Monetizing Your Big Data: A Grand Dream, A Constrained Reality
Everybody these days wants to monetize their big data—and why not? You know that on some level your data is valuable. If it weren’t, you wouldn’t be investing so much in the acquisition and analysis of it all.
But is big data truly monetizable? This utopian vision can break your heart if you let it stray too far from practical reality. On one level, saying you want to monetize data is tantamount to asserting that it’s a form of common currency. In fact, some pundits are fond of claiming that data is the new currency of the digital economy. According to this logic, monetization is simply the procedural equivalent of panning, mining and minting coinage from raw materials floating in your big-data stream.
That’s a grand vision, but it’s rarely clear whether the dreamers are speaking metaphorically or literally. For the sake of argument, I’m going to construe it literally.
For something to be regarded as common currency, it must have purchasing power with respect to a broad range of goods and services within the wider economy. However, if data—like almost any resource you can name—may only be bartered ad-hoc for other things of value, it’s not currency. Consequently, according to this strict definition, data is not currency. And, in fact, I have never seen any good or service in the larger economy that’s priced in data bits (the much-ballyhooed digital currencies, such as Bitcoins, are artificial constructs designed to emulate traditional monies, but they’re not, strictly speaking, content-bearing data).
There is another, weaker sense of “monetizable,” and it’s simply that data can drive business activities that generate actual currency. By that definition, almost every factor of production—land, labor, physical plant, intellectual property, entire businesses, etc.—is monetizable. Therefore, stating that yet another business asset—data—is monetizable is a trivial point that may simply be assumed.
Where monetization is concerned, it’s more meaningful to ask yourself the following strategic questions:
- Can our business data be sold in raw, aggregated, refined and other forms?
- Can our business data drive outcomes that generate cash flow?
- Can data-driven business activities increase the market valuation of our company as a whole?
These thoughts came to me as I was reading a recent article on “objective-based data monetization.” As near as I can tell, the article only addresses the third of these senses of “data monetization” (i.e., the loosest possible sense of the term). As such, it sketches out an approach that could just as easily be dubbed “value-driven data science,” given that it primarily focuses on how a savvy data-science operation—not just the data itself—can boost a business’ bottom line. There’s no discussion of identifying data that may itself be sold, nor does the author pay any attention to which data-driven business initiatives might contribute the most to cash flow.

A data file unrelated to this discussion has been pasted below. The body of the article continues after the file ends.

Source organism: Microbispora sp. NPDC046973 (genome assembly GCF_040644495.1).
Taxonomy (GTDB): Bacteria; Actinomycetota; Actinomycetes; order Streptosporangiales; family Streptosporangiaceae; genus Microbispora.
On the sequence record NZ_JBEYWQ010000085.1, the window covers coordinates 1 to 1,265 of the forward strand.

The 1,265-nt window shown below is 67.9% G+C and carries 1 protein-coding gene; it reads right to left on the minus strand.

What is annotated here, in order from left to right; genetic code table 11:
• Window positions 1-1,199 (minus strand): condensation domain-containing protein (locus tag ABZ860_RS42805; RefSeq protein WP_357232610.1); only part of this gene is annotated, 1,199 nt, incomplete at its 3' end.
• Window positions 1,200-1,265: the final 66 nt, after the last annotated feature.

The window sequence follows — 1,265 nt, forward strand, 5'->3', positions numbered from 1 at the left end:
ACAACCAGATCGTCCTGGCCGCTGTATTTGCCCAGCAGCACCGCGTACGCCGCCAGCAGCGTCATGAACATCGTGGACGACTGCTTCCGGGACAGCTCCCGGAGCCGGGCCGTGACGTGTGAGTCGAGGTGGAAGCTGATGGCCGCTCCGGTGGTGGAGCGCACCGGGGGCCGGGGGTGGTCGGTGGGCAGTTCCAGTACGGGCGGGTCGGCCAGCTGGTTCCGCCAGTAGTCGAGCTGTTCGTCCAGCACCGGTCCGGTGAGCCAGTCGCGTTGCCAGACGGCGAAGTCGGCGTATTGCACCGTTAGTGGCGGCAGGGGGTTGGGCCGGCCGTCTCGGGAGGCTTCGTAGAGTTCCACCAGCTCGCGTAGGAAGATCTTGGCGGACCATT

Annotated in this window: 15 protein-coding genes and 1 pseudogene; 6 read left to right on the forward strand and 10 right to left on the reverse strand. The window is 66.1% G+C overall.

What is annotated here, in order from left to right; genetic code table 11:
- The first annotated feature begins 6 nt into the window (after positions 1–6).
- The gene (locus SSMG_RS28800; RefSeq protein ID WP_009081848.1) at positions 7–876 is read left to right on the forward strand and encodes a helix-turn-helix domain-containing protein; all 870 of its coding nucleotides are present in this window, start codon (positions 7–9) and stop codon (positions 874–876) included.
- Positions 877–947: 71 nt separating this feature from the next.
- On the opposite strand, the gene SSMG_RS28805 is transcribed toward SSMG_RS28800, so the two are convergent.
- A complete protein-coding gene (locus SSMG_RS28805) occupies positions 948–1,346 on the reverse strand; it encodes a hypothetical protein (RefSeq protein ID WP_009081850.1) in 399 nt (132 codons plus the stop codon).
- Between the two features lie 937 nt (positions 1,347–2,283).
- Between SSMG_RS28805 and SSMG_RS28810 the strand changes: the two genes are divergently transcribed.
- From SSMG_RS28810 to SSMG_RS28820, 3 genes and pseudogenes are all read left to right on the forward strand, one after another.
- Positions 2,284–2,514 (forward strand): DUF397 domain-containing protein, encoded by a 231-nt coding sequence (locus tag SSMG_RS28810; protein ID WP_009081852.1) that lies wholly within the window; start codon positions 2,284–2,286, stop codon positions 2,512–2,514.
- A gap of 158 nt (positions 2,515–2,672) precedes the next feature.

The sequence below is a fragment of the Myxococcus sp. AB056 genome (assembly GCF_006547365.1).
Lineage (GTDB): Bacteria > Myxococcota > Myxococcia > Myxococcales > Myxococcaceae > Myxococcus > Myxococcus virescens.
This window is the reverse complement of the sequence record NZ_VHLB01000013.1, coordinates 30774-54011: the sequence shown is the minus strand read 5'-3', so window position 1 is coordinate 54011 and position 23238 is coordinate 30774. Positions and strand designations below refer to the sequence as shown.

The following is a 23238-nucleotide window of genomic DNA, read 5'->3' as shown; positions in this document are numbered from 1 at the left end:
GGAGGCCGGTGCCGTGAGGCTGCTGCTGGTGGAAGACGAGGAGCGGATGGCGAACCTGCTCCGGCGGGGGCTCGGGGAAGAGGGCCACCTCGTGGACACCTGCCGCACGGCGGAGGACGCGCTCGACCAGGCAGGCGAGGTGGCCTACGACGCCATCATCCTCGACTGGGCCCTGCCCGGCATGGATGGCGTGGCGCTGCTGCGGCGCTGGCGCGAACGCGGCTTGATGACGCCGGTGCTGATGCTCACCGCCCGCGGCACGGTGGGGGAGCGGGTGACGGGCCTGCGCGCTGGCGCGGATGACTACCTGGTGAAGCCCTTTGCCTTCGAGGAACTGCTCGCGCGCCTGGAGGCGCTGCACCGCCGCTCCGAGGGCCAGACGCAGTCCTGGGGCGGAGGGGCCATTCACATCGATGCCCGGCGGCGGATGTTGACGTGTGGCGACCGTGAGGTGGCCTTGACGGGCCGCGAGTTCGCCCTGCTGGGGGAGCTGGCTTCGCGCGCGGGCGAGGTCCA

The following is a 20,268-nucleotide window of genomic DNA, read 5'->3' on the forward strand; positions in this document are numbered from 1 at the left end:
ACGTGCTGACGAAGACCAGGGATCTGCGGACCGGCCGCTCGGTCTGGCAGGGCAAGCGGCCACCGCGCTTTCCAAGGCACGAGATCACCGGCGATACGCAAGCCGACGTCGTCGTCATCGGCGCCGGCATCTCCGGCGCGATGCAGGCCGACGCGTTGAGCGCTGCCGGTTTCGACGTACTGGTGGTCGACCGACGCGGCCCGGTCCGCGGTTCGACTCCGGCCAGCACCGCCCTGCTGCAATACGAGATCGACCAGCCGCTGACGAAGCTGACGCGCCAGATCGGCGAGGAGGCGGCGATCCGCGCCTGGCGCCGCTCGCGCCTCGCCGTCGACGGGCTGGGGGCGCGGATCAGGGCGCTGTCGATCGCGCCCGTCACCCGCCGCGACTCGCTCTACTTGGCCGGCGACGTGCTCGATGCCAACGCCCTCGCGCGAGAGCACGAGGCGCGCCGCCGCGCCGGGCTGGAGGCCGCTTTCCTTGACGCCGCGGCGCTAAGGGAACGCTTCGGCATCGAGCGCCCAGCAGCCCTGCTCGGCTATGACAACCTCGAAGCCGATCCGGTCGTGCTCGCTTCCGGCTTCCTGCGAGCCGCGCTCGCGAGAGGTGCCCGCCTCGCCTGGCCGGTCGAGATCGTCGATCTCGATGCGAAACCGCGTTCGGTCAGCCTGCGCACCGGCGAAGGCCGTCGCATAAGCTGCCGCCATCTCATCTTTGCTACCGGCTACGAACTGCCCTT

When it comes right down to it, the core traditional business uses of data science—marketing, customer retention, upsell, next best offer and the like—would appear to have the most direct impact on cash flow. But, when you think about it, the data that drives these activities is only indirectly monetizable.
Only rarely is any of this data directly monetizable.
Few businesses have a realistic opportunity to sell off their core operational data. And it’s for the obvious reason: it’s a key strategic asset that’s usually protected by privacy and security mandates. Unless you’ve decided to enter the data marketplace business or have non-strategic data not constrained by privacy mandates, you won’t directly monetize—in other words, sell off—the data you’ve collected.
If you attempt to monetize the big data that you’ve gathered through crowdsourcing, you may have another issue to consider: intellectual-property rights (IPR) and equitable distribution of the fruits of data monetization. In this respect, I recommend that you consider the provocative viewpoint of computer-science pioneer Jaron Lanier. Though he doesn’t discuss IPR issues, Lanier argues that Internet giants such as Google and Facebook should return to users some of the money that was made from the valuable data that had effectively been crowdsourced from them.
Whether or not you agree with that point of view, you have to admit that there’s an interesting principle underlying it. As online newspapers (e.g., New York Times, Washington Post) start to monetize their content behind “paywalls,” why shouldn’t individuals erect their own personal “paywalls” as a condition of participating in online communities where someone else—the data aggregator—is profiting?
Clearly, monetization is potentially a two-edged sword in online data-sharing initiatives. If your customers, in their capacity as crowdsourced data feeds, feel that they’re being denied their fair share of the money pie, they may push back hard.
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